However, an article in TeenVogue gives a more accurate definition, stating that what people really mean when they use the word is: “I grew up in a culture where female sexuality is thought to be dangerous. I’ve bought into various mythologies and traditions that allow me to blame this girl/woman for any feelings of arousal or insecurity I feel.”

Do We Really Want To Be Sluts?

Taking the above definitions into account, let’s consider that SlutWalk protestors are saying when they take to the streets in their fishnet tights and mini skirts.

Most are angry at the victim-blaming culture we live in and are making a clear statement that “What you are wearing doesn’t cause rape – the rapist causes it.”

Others are raising “awareness to the shame and degradation women still face for expressing their sexuality.”

For Germaine Greer, however, a SlutWalk event is all about the right to be dirty.

According to her, women have been forced into a life of cleanliness for far too long. “No house is ever clean enough…,” she wrote in 2011, while “Women’s bodies can never be washed often enough to be entirely free of dirt.”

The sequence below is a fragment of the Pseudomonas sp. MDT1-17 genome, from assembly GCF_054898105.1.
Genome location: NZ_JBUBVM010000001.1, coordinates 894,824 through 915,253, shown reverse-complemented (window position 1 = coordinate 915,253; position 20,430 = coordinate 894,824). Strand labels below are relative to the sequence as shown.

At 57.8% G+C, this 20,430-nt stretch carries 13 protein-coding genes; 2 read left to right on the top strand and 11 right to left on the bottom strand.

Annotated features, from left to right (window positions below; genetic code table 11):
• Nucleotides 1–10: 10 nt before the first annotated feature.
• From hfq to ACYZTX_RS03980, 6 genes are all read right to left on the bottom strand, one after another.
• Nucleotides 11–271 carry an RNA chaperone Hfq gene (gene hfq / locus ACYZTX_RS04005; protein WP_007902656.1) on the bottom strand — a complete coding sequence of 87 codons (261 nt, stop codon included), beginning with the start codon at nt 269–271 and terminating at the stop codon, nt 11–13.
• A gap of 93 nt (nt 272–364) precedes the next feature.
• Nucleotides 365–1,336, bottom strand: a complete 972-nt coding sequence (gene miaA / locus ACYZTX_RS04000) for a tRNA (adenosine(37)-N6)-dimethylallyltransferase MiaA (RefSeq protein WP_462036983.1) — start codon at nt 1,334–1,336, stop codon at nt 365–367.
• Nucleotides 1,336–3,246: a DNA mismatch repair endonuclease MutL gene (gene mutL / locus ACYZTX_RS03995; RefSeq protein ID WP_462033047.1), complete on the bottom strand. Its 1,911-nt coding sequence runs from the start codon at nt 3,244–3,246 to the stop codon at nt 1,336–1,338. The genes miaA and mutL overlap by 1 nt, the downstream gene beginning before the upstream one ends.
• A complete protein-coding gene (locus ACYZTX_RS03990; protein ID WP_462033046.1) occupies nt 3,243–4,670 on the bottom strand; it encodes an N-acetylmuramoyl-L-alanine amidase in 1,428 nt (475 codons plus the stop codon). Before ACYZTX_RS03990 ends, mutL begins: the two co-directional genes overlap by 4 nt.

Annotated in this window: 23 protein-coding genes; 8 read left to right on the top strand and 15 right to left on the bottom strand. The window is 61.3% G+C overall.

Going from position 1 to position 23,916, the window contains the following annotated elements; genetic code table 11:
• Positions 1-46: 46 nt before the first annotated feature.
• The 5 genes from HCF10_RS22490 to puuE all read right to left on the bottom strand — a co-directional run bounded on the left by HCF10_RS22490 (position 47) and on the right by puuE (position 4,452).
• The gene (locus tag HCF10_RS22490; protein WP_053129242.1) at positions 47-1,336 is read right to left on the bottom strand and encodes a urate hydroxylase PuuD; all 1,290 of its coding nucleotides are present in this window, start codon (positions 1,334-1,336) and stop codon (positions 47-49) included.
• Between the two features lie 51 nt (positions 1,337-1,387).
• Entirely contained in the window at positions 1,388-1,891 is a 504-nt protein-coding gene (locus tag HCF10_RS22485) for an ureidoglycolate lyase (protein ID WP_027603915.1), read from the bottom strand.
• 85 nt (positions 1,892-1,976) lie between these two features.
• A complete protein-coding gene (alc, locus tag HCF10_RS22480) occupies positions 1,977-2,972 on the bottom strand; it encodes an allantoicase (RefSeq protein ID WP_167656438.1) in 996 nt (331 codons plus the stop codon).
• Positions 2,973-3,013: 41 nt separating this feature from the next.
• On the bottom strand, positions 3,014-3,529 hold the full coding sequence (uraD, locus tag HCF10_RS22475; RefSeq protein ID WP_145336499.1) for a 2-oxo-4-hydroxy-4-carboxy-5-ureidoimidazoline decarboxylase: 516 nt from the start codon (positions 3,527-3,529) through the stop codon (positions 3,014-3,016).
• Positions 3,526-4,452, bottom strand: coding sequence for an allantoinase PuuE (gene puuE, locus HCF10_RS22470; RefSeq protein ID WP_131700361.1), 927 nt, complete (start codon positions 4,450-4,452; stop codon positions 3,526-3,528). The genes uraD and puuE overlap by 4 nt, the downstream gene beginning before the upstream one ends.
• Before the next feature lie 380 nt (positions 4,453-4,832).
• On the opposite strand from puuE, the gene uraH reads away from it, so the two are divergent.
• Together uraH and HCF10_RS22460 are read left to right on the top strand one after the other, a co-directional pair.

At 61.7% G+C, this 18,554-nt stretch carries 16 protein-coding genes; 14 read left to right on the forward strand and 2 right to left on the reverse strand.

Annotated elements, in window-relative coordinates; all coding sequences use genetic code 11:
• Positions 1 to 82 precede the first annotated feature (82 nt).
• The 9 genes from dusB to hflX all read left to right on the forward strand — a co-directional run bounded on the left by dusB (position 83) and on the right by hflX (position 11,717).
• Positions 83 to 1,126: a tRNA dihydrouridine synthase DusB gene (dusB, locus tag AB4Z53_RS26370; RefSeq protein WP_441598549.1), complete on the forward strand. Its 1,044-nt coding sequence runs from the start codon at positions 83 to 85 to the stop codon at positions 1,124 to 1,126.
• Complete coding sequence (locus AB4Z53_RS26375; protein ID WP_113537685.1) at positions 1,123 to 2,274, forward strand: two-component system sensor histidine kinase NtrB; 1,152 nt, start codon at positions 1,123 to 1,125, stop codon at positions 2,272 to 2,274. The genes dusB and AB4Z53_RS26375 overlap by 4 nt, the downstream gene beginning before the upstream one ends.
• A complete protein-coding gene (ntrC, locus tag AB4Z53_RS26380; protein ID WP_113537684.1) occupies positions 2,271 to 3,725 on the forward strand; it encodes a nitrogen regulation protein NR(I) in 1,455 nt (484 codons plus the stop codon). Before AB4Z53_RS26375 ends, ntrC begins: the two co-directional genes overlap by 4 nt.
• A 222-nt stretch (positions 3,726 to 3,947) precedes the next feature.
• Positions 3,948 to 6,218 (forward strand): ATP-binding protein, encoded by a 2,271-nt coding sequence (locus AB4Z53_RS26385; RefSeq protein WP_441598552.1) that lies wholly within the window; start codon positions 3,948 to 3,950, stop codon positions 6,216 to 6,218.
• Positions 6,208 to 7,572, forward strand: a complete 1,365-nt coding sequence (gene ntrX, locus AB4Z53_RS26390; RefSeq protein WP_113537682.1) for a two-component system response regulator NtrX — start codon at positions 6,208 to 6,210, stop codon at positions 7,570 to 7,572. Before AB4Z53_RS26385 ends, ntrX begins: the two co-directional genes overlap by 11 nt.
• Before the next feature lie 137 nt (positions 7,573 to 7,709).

For Greer, the link between sex and dirt is clear, and therefore, in order “to be liberated, women have to demand the right to be dirty.”

Taken from that perspective, the SlutWalk movement is a wholehearted rejection “of compulsory cleansing of mind, body and soul” and, as such, “is a necessary pre-condition of liberation.”

Others, however, feel that the term too “deeply rooted in the patriarchal “madonna/whore” view of women’s sexuality” to be either reclaimed or resignified.

What is the slut walk movement?

The Guardian ran an article shortly after the world’s first SlutWalk suggesting that the word slut “is so saturated with the ideology that female sexual energy deserves punishment that trying to change its meaning is a waste of precious feminist resources.”

To explore this idea more, I turned to a study conducted in 2014 that scrutinized Canadian undergraduate students’ views regarding “the meaning and use of the term “slut”.

The participants’ reactions were surprising, with some suggesting that “the movement was ‘having a reverse effect’” although the research didn’t specify how.

Others (primarily women) “were opposed to the “SlutWalk” because it was “almost like a personal attack to the cop”… who was just “trying to give good advice.”